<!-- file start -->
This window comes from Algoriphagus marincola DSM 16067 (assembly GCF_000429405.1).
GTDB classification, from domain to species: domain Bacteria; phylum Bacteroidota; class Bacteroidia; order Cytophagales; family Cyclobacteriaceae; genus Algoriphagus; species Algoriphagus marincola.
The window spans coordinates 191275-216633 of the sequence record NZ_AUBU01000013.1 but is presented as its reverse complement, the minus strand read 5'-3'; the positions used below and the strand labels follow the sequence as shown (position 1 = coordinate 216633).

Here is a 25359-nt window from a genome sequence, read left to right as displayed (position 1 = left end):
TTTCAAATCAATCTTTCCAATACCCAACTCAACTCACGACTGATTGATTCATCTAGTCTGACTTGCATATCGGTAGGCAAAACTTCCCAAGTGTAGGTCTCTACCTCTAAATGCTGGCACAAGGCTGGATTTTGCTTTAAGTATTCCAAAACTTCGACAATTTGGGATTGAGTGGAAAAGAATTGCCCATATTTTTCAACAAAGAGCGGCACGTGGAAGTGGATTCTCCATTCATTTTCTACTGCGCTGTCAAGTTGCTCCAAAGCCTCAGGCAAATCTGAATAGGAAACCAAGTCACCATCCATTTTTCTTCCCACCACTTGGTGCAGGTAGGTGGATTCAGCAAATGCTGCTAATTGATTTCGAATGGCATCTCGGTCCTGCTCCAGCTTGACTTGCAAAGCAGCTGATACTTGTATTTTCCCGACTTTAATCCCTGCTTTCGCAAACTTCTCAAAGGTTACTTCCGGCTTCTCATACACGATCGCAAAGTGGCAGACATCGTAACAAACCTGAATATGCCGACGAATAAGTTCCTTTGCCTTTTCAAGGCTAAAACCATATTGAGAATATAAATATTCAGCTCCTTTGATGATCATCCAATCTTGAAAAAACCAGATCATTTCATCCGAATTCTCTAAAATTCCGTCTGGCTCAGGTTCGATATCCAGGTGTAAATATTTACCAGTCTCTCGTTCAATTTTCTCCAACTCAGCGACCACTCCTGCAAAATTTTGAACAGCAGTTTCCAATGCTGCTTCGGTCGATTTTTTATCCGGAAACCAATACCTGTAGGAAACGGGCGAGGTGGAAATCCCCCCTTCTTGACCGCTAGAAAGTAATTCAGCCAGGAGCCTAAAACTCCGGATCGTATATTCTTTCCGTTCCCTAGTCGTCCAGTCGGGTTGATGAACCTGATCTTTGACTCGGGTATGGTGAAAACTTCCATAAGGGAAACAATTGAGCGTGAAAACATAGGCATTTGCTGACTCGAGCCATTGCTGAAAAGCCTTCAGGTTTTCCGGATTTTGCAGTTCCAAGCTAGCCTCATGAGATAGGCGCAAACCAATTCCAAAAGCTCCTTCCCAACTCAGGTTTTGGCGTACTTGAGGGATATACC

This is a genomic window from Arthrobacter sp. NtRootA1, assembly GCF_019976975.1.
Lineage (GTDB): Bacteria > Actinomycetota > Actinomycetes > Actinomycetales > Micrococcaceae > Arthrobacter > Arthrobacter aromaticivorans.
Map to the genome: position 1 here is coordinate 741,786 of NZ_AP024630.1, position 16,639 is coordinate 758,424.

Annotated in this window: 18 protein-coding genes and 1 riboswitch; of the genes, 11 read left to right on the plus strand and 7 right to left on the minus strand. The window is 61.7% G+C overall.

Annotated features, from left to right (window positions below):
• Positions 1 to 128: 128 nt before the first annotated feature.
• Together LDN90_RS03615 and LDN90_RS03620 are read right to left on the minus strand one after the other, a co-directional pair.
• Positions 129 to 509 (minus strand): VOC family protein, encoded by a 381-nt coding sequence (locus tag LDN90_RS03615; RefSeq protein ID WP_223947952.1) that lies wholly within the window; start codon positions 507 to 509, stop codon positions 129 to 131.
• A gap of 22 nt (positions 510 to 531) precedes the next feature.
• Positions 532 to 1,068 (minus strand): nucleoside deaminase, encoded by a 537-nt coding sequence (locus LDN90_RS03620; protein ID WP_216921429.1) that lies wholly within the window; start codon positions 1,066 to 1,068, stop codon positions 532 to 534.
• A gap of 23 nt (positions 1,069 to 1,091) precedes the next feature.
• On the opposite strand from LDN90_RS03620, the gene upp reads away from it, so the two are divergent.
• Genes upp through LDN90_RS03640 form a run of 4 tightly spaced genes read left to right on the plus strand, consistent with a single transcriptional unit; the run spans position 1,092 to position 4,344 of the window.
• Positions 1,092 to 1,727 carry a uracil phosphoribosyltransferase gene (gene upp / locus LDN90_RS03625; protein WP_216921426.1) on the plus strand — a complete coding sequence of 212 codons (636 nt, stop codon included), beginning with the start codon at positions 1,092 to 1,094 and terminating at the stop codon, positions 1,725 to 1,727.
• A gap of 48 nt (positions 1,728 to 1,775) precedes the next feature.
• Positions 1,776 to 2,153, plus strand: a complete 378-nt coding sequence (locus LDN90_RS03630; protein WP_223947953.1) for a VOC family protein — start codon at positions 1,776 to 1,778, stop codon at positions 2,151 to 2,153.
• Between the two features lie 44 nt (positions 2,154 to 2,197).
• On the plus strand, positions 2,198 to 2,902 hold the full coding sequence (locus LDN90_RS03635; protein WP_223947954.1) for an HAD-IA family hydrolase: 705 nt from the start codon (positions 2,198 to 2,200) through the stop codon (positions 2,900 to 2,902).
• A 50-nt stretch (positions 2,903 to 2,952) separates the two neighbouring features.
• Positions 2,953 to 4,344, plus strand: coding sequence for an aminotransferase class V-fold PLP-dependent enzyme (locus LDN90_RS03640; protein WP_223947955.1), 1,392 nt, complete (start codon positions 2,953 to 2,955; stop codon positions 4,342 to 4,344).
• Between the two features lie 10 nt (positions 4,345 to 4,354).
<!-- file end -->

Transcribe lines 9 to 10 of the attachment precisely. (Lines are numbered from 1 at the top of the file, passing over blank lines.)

Annotated in this window: 18 protein-coding genes and 1 riboswitch; of the genes, 11 read left to right on the plus strand and 7 right to left on the minus strand. The window is 61.7% G+C overall.

Annotated features, from left to right (window positions below):